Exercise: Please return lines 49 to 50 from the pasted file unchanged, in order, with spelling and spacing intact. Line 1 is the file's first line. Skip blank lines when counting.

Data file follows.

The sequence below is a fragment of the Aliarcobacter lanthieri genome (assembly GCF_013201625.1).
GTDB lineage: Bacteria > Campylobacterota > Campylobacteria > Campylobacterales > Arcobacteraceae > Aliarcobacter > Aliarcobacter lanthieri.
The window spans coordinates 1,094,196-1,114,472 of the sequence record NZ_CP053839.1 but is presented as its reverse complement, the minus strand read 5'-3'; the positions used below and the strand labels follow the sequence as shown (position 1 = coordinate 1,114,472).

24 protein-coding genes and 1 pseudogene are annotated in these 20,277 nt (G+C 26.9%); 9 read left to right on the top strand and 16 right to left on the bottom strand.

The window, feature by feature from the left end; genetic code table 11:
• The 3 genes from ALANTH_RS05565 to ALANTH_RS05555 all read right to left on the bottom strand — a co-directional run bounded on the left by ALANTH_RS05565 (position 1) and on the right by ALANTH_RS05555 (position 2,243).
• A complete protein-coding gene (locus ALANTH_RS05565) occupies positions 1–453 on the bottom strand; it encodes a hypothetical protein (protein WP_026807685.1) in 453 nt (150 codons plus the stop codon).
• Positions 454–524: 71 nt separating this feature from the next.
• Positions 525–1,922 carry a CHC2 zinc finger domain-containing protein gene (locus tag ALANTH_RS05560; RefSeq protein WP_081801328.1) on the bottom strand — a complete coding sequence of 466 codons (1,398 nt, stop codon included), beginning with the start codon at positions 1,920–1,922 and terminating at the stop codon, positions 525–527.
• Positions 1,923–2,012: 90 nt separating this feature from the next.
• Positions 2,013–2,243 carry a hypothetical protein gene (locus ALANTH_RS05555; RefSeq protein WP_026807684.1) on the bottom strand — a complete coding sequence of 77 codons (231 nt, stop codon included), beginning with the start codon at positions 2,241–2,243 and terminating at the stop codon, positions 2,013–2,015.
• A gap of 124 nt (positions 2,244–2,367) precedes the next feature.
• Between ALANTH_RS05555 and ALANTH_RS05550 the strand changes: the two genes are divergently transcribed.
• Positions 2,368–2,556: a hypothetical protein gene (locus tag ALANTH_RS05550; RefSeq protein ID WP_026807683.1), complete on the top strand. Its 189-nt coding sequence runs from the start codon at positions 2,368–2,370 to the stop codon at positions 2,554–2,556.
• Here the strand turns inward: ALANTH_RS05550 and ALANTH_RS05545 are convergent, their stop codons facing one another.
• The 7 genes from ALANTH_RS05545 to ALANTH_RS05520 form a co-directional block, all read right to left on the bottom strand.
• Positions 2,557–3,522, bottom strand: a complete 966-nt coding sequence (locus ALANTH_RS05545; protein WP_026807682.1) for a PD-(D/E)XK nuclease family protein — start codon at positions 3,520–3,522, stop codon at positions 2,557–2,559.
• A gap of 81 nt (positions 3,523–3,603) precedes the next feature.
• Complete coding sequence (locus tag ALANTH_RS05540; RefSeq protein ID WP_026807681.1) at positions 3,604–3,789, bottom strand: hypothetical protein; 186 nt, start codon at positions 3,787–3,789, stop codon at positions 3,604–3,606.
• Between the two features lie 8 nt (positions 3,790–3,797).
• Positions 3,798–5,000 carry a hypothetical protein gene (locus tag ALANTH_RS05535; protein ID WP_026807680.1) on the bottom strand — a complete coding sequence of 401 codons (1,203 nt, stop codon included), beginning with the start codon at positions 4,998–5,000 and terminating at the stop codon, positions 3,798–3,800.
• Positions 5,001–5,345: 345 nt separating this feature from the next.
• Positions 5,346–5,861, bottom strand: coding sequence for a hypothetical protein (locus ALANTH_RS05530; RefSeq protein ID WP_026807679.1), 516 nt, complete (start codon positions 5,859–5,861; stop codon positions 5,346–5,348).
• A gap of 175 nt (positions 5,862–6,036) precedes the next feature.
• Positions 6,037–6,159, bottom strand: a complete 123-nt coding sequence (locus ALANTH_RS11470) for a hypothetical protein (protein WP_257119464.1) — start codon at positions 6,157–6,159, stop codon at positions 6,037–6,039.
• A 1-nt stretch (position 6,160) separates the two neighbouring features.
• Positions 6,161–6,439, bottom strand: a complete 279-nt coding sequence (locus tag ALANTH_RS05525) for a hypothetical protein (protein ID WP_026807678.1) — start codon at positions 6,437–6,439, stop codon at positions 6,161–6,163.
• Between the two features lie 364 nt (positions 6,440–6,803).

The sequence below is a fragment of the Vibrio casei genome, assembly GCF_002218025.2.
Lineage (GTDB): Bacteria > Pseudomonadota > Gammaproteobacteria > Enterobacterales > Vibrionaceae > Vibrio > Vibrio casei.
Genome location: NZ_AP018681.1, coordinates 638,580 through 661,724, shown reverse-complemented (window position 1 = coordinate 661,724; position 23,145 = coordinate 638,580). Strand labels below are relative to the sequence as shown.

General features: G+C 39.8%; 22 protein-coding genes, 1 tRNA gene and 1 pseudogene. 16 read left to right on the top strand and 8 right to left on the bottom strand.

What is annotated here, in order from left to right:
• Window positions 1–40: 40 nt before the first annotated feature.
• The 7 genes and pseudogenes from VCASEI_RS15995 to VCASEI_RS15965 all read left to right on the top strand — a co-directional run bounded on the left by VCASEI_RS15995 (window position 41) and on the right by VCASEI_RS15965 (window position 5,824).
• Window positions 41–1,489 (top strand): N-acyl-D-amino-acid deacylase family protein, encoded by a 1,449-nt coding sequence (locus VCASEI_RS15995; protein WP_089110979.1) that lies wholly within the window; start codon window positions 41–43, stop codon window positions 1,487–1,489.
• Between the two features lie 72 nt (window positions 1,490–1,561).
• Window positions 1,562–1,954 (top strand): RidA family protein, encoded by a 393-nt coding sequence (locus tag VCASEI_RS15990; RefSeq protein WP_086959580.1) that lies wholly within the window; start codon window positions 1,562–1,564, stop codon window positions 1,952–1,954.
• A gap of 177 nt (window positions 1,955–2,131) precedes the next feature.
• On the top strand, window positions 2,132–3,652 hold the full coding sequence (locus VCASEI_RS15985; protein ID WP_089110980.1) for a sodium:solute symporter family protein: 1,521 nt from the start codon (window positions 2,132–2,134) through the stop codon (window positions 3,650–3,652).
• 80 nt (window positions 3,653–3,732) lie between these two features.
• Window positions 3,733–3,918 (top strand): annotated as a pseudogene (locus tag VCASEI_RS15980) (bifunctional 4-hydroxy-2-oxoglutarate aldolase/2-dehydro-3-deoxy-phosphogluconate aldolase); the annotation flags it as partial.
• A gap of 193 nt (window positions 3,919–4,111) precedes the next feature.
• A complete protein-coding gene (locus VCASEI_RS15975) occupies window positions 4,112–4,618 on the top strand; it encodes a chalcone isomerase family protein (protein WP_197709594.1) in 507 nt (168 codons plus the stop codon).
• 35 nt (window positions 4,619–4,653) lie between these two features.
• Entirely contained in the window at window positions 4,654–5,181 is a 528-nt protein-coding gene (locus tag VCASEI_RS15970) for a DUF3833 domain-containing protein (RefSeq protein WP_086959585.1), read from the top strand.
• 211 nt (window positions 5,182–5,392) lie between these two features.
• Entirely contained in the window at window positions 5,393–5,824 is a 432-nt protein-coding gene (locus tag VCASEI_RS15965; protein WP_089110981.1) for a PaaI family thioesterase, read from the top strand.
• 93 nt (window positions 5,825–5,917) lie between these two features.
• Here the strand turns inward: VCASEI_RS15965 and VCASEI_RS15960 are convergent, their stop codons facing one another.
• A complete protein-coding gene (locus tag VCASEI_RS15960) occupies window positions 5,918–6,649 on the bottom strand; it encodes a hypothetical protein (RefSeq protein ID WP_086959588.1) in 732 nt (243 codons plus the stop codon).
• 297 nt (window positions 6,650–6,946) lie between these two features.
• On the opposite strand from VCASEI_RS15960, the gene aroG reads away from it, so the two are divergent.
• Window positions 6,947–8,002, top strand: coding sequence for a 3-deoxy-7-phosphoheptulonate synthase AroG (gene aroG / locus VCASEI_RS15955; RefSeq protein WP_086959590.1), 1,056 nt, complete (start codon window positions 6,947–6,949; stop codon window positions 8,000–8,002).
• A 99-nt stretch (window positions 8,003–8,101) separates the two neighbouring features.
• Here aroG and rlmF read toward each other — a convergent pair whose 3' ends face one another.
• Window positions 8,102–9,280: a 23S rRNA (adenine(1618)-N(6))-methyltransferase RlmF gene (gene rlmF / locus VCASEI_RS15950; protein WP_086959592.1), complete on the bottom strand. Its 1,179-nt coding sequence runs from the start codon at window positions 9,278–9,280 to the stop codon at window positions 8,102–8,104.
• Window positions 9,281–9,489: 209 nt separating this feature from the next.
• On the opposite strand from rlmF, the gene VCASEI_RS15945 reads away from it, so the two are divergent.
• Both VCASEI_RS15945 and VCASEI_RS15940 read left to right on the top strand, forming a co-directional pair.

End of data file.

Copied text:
• 93 nt (window positions 5,825–5,917) lie between these two features.
• Here the strand turns inward: VCASEI_RS15965 and VCASEI_RS15960 are convergent, their stop codons facing one another.